FARMINGTON — The second annual “E-Race the Stigma” walk/5K event is scheduled for Sunday, Nov. 4.
Registration begins at 9 a.m. in the North Dining Hall of Olsen Student Center at the University of Maine at Farmington. Runners will leave South Street at 10 a.m. followed by walkers 10 minutes later, Tricia Cote said.
Cote, the founder of the New England Lung Cancer Project, started the event last year in Livermore Falls. It was an effort to help make people aware of the many factors that can cause this disease and to help reduce the stigma that it's a “smoker's disease.”
November is Lung Cancer Awareness Month.
Although based in Vermont, Cote a Livermore Falls native and UMF graduate, is focusing her efforts on Maine because it has higher rates of lung cancer than the other six New England states, she said.
The color white for lung cancer doesn't receive the recognition that pink does for Breast Cancer in October. There's less exposure and ultimately less funding for research and treatment.
Many people associate lung cancer with smoking but there are other environmental factors such as radon in the home and air pollution from mills, she said. There's a pressure on victims. They feel blamed by society for choosing to smoke, whether they smoked or not, when they have lung cancer, she said.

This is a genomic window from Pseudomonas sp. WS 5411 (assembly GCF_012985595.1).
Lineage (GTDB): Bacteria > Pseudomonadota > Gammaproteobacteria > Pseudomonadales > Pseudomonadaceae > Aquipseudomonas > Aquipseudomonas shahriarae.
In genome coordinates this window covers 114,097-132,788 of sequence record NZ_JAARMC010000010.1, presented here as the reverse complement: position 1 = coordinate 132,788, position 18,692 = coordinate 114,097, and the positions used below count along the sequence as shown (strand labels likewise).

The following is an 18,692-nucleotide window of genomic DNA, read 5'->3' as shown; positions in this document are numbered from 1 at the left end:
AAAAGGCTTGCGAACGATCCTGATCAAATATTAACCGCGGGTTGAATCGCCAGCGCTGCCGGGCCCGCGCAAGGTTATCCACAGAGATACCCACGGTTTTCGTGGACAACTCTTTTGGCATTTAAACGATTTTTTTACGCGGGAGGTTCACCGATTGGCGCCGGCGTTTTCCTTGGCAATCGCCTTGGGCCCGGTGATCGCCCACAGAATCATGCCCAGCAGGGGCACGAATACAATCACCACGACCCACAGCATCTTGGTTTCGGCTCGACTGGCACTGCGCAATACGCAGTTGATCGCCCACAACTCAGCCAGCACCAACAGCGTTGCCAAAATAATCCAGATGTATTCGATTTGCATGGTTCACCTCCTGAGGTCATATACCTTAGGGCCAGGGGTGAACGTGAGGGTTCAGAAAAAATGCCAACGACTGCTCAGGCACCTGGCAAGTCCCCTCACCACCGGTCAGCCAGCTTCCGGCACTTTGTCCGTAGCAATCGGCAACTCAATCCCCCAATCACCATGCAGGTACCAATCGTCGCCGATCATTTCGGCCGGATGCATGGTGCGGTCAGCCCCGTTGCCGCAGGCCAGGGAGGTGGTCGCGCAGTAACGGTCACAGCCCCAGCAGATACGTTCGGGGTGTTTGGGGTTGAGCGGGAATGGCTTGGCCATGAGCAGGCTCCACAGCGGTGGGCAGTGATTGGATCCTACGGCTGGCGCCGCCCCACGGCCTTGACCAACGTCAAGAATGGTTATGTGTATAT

Cote started the New England Lung Cancer Project after losing her parents, Raymond and Betty Richard, to the disease. Her father died in 2001 when she was 23 and her mother in 2009 when she was 31. Although each had previously smoked, they quit years before their death. They had different types of cancer but neither was caused by smoking, she said.
There were other potential factors to consider. Her father worked in a paper mill. The couple renovated homes, perhaps exposing them to radon or asbestos, she said.
According to Cote's blog on the New England Lung Cancer Project website, www.nelcp.org, when people learn of her parents' deaths, most tend to first ask, “did they smoke?”
After grieving, Cote along with help from her husband, Casey, started the nonprofit New England Lung Cancer Project governed by five board members.
Their goal is to educate people about lung cancer, provide a better understanding and eliminate the stigma. This involves raising funds with a future goal to raise enough to give to lung cancer patients who are going through a financial hardship during treatment. They also want to provide a support network and fund medical research, she said.
This year they are starting with public service announcements, information pamphlets and the walk/5k event here and other events in Vermont. They had a booth at the Dempsey Challenge in Lewiston earlier this month and people were receptive to the information, especially women who are subject to different cancers, have different symptoms and respond differently to treatment, she said.
They had a good response to Sunday's event with people registering online. Some are taking pledges. They are asking people to raise at least $50 but realize the event is near. There is a $25 registration fee.
A 50/50 raffle is held and snacks provided after participants finish. From South Street, they travel up Main Street to Broadway, up Perham, over to Middle and back to South Street.
For more information, visit www.nelcp.org or or its Facebook page, she said.